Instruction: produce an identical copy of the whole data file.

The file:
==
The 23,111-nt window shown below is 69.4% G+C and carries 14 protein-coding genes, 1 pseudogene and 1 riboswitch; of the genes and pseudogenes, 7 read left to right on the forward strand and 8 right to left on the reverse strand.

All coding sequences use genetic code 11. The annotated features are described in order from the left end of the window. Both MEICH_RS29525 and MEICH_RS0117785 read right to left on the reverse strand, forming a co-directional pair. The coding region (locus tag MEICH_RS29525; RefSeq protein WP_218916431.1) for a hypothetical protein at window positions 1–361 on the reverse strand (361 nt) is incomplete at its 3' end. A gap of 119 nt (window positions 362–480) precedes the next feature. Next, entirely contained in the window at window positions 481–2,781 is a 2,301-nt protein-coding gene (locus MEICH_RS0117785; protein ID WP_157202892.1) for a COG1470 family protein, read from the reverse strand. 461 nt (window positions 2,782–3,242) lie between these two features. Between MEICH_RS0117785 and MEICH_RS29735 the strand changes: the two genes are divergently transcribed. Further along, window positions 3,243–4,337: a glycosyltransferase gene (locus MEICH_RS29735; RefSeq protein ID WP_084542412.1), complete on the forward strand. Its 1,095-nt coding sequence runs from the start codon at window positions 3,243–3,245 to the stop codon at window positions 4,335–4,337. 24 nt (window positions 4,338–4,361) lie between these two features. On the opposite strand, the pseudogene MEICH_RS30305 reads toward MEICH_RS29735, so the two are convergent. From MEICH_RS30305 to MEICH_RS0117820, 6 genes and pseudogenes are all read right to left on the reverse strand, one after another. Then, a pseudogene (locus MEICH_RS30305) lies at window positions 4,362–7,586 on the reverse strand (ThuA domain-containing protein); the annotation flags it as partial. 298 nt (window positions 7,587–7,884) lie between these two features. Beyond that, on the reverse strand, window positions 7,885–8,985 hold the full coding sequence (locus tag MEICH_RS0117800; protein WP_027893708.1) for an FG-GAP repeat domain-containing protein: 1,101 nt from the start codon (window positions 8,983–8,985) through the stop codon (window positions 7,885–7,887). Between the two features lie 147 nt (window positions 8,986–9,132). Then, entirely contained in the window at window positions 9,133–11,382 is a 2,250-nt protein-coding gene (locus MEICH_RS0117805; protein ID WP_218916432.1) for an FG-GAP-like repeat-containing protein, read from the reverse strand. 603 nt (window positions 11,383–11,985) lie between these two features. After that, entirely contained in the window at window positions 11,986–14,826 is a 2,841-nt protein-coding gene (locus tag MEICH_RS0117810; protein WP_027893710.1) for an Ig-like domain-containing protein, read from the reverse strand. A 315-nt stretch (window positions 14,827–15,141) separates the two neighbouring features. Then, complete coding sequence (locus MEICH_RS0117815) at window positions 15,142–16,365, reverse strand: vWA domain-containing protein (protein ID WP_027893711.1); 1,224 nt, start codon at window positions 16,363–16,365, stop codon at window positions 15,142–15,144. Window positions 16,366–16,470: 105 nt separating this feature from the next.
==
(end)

The 23,111-nt window shown below is 69.4% G+C and carries 14 protein-coding genes, 1 pseudogene and 1 riboswitch; of the genes and pseudogenes, 7 read left to right on the forward strand and 8 right to left on the reverse strand.

All coding sequences use genetic code 11. The annotated features are described in order from the left end of the window. Both MEICH_RS29525 and MEICH_RS0117785 read right to left on the reverse strand, forming a co-directional pair. The coding region (locus tag MEICH_RS29525; RefSeq protein WP_218916431.1) for a hypothetical protein at window positions 1–361 on the reverse strand (361 nt) is incomplete at its 3' end. A gap of 119 nt (window positions 362–480) precedes the next feature. Next, entirely contained in the window at window positions 481–2,781 is a 2,301-nt protein-coding gene (locus MEICH_RS0117785; protein ID WP_157202892.1) for a COG1470 family protein, read from the reverse strand. 461 nt (window positions 2,782–3,242) lie between these two features. Between MEICH_RS0117785 and MEICH_RS29735 the strand changes: the two genes are divergently transcribed. Further along, window positions 3,243–4,337: a glycosyltransferase gene (locus MEICH_RS29735; RefSeq protein ID WP_084542412.1), complete on the forward strand. Its 1,095-nt coding sequence runs from the start codon at window positions 3,243–3,245 to the stop codon at window positions 4,335–4,337. 24 nt (window positions 4,338–4,361) lie between these two features. On the opposite strand, the pseudogene MEICH_RS30305 reads toward MEICH_RS29735, so the two are convergent. From MEICH_RS30305 to MEICH_RS0117820, 6 genes and pseudogenes are all read right to left on the reverse strand, one after another. Then, a pseudogene (locus MEICH_RS30305) lies at window positions 4,362–7,586 on the reverse strand (ThuA domain-containing protein); the annotation flags it as partial. 298 nt (window positions 7,587–7,884) lie between these two features. Beyond that, on the reverse strand, window positions 7,885–8,985 hold the full coding sequence (locus tag MEICH_RS0117800; protein WP_027893708.1) for an FG-GAP repeat domain-containing protein: 1,101 nt from the start codon (window positions 8,983–8,985) through the stop codon (window positions 7,885–7,887). Between the two features lie 147 nt (window positions 8,986–9,132). Then, entirely contained in the window at window positions 9,133–11,382 is a 2,250-nt protein-coding gene (locus MEICH_RS0117805; protein ID WP_218916432.1) for an FG-GAP-like repeat-containing protein, read from the reverse strand. 603 nt (window positions 11,383–11,985) lie between these two features. After that, entirely contained in the window at window positions 11,986–14,826 is a 2,841-nt protein-coding gene (locus tag MEICH_RS0117810; protein WP_027893710.1) for an Ig-like domain-containing protein, read from the reverse strand. A 315-nt stretch (window positions 14,827–15,141) separates the two neighbouring features. Then, complete coding sequence (locus MEICH_RS0117815) at window positions 15,142–16,365, reverse strand: vWA domain-containing protein (protein ID WP_027893711.1); 1,224 nt, start codon at window positions 16,363–16,365, stop codon at window positions 15,142–15,144. Window positions 16,366–16,470: 105 nt separating this feature from the next.